Besides these points, LendingClub can also benefit from a growing dissatisfaction with the traditional banking system. Consider the words of PayPal co-founder and Affirm founder and CEO, Max Levchin (via USA Today):
A lot of younger people really just dislike big banks or any banks really... They watched their parents suffer through a reduction in credit limit, or a mortgage that collapsed on them. They basically had a front row seat during their formative years during the 2008 financial crisis.
Satisfaction ratings for banks continue to fall, thanks, in part, to their need to increase fees. The American Consumer Satisfaction Index keeps heading lower for banks as these fees reach new heights. This decline marked a reversal after nearly two years of index improvement for retail banks. Small banks account for much of this decline, further dispersing the demand between those turning to big financial institutions and those looking for banking alternatives.
A Look At LendingClub Now
Based on the approximately 361.41 million shares outstanding, LendingClub now trades with a market capitalization of approximately $8.85 billion based on the midday trading price of $24.50, as of December 12. Much of the company's current valuation remains based on the forward-looking expectations of future positive performance.
On its balance sheet, LendingClub maintained $2.58 billion in total assets, as of June 2014. Of this amount, $2.44 billion is reflected in the company's total liabilities leaving a mere $137.14 million for shareholder equity. It is important to remember that this is not inclusive of the company's proceeds from the most recent public offering.
Historically, total revenue continues to gain momentum. For the years ending in 2011, 2012 and 2013, total revenue consecutively grew from $12.75 million to $33.81 million and to $98.00 million. It is worth pointing out that total revenue for the first six months of 2014 has already topped $86.94 million. For the years ending in 2011 and 2013, the company's bottom line shifted from a net loss of $12.27 million to positive net income of $7.31 million. As LendingClub significantly bolstered its marketing expenditures in 2014, it remains to be seen how this will affect the bottom line by year's end.
LendingClub remains a rapidly growing technology company that has found its niche as a leader in the growing peer-to-peer lending industry. Having been a long-time and active investor on LendingClub myself since 2008, I can personally attest to the company's strong reputation and the platform's ability to produce a significant return on investment. As the company continues to grow, I find little doubt that it has the potential to make a meaningful impact on the current financial system as a whole.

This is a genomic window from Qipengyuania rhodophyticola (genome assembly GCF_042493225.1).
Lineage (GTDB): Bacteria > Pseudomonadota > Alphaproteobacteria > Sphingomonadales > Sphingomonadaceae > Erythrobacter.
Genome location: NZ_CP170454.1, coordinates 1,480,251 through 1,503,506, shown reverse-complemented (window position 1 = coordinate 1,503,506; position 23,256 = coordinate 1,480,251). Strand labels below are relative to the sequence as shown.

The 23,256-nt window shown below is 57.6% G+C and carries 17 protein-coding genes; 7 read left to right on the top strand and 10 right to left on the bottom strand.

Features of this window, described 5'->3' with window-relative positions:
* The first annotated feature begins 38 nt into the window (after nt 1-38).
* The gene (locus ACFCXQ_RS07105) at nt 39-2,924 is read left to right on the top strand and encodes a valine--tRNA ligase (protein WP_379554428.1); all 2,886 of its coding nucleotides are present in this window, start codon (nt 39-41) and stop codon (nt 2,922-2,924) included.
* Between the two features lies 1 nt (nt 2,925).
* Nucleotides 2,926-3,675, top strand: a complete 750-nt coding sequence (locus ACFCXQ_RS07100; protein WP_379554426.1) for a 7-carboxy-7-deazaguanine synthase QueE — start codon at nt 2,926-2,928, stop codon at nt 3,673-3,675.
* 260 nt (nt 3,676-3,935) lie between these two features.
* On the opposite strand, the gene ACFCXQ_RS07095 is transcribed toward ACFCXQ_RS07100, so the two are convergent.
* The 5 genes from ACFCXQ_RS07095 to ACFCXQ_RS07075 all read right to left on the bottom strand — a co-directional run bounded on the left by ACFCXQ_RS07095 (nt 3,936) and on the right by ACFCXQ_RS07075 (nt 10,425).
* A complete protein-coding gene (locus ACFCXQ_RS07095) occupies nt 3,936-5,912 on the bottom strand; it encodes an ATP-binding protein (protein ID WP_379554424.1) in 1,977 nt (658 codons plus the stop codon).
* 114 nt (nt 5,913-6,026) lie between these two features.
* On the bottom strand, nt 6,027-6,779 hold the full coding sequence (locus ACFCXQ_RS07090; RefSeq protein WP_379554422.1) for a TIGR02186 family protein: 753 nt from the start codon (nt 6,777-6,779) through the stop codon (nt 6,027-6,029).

Nevertheless, LendingClub now trades at a significant premium. Investors looking to take on equity in this company should consider that such a premium has yet to be represented in the current financial performance of the company. Barring the impressive growth in revenue to date, the company remains a pioneer in an industry that has yet to become mainstream. This remains an important factor to consider in any investment decision.
As a whole, the most positive aspect of LendingClub is its ability to appeal to the masses. By connecting individuals together, the company essentially allows them to become the bank. As such, LendingClub's model strikes deep at the heart of the current financial system. It also does so by undercutting the traditional competition found in brick-and-mortar institutions with respect to costs and market reach. By bypassing the need for costly overhead, LendingClub passes along a part of such savings to the public in a representative model of a Robin Hood archetype. Such a positive aura surrounding the profitable democratization of banking remains a likely attribute that will continue to help support the company's stock by itself.
Disclosure: The author is long LC.
The author wrote this article themselves, and it expresses their own opinions. The author is not receiving compensation for it (other than from Seeking Alpha). The author has no business relationship with any company whose stock is mentioned in this article.